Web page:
New Technique For Levitating Solid Particles Using A Proton Beam
Abbreviated Journal Title
Laser Part. Beams
RADIATION PRESSURE; CORONA; LIGHT; DUST; Physics, Applied
A new technique for levitating solid particles inside a vacuum chamber is developed using a proton beam. This new technique differs from the classical laser-levitation technique invented by Ashkin in that it does not heat up light-absorbing levitated particles to vaporization. This unique property of the method will make it possible to levitate rear interplanetary dust particles in a vacuum chamber and study their spin-up dynamics in a ground-based laboratory. It is found that a flux of protons from a proton gun of similar to 10(15) cm(-2) sec(-1) is needed to levitate a 10-mm particle. Confinement of the levitated particle can be achieved by a Z or theta pinch to create a gravity well, or by making the beam profile doughnut in shape. In levitating real interplanetary particles, two spin-up mechanisms can be investigated using this technique: one is the Paddack Effect and the other is a spin-up mechanism by the interaction of F-coronal dust with CMEs (Coronal Mass Ejections), suggested by this author. The real interplanetary particles were collected by Brownlee and associates (also known as the Brownlee Particles) from the earth's upper atmosphere. It is anticipated that other applications of studying micron-sized particles in a microgravity environment using this technique will develop as the scientific community is made aware of this new technique.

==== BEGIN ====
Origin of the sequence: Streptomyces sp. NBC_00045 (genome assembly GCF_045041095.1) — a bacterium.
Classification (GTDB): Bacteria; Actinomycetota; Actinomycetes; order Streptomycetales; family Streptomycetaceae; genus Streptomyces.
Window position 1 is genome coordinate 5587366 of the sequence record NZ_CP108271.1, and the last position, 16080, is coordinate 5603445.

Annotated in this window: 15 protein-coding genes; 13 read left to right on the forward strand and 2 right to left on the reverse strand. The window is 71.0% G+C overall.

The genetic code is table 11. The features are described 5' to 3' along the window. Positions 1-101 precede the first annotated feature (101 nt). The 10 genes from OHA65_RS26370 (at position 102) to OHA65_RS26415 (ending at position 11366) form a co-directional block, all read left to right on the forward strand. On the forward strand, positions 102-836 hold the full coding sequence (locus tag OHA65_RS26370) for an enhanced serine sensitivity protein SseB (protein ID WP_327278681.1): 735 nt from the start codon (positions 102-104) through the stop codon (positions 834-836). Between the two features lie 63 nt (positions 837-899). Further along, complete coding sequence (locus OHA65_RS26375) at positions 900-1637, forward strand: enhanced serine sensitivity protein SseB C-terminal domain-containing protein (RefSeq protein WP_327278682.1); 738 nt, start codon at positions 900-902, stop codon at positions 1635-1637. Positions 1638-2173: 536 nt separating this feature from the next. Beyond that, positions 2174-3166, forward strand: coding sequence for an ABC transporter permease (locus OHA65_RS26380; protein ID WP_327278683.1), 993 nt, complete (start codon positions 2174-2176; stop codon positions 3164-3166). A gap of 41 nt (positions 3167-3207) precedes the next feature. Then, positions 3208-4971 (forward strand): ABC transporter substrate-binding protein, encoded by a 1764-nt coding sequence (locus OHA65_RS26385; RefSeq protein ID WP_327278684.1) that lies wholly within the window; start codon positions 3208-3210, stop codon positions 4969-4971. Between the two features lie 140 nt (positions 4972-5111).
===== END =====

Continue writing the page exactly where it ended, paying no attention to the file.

Laser and Particle Beams
"New Technique For Levitating Solid Particles Using A Proton Beam" (1996). Faculty Bibliography 1990s. 1694.